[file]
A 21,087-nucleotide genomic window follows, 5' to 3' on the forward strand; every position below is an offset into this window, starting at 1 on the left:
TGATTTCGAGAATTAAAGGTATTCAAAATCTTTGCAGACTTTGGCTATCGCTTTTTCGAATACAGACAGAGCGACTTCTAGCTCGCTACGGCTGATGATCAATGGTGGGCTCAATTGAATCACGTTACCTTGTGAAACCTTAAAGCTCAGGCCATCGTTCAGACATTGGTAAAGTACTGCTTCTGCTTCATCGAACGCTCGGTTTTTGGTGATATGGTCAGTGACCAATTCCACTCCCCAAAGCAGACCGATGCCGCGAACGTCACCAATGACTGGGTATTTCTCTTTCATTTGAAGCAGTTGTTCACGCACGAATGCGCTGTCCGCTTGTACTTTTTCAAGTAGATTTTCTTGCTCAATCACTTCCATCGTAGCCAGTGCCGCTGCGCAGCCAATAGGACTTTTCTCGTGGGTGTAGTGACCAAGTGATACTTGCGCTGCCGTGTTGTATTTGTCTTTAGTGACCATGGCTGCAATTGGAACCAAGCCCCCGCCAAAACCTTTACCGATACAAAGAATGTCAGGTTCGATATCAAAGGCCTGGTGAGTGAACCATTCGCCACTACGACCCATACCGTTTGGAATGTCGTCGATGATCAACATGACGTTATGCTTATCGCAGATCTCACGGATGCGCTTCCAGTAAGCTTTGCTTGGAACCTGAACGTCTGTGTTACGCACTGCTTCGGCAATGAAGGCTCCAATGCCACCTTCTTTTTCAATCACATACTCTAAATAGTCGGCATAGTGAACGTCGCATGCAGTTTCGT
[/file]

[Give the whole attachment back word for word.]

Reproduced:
A 21,087-nucleotide genomic window follows, 5' to 3' on the forward strand; every position below is an offset into this window, starting at 1 on the left:
TGATTTCGAGAATTAAAGGTATTCAAAATCTTTGCAGACTTTGGCTATCGCTTTTTCGAATACAGACAGAGCGACTTCTAGCTCGCTACGGCTGATGATCAATGGTGGGCTCAATTGAATCACGTTACCTTGTGAAACCTTAAAGCTCAGGCCATCGTTCAGACATTGGTAAAGTACTGCTTCTGCTTCATCGAACGCTCGGTTTTTGGTGATATGGTCAGTGACCAATTCCACTCCCCAAAGCAGACCGATGCCGCGAACGTCACCAATGACTGGGTATTTCTCTTTCATTTGAAGCAGTTGTTCACGCACGAATGCGCTGTCCGCTTGTACTTTTTCAAGTAGATTTTCTTGCTCAATCACTTCCATCGTAGCCAGTGCCGCTGCGCAGCCAATAGGACTTTTCTCGTGGGTGTAGTGACCAAGTGATACTTGCGCTGCCGTGTTGTATTTGTCTTTAGTGACCATGGCTGCAATTGGAACCAAGCCCCCGCCAAAACCTTTACCGATACAAAGAATGTCAGGTTCGATATCAAAGGCCTGGTGAGTGAACCATTCGCCACTACGACCCATACCGTTTGGAATGTCGTCGATGATCAACATGACGTTATGCTTATCGCAGATCTCACGGATGCGCTTCCAGTAAGCTTTGCTTGGAACCTGAACGTCTGTGTTACGCACTGCTTCGGCAATGAAGGCTCCAATGCCACCTTCTTTTTCAATCACATACTCTAAATAGTCGGCATAGTGAACGTCGCATGCAGTTTCGT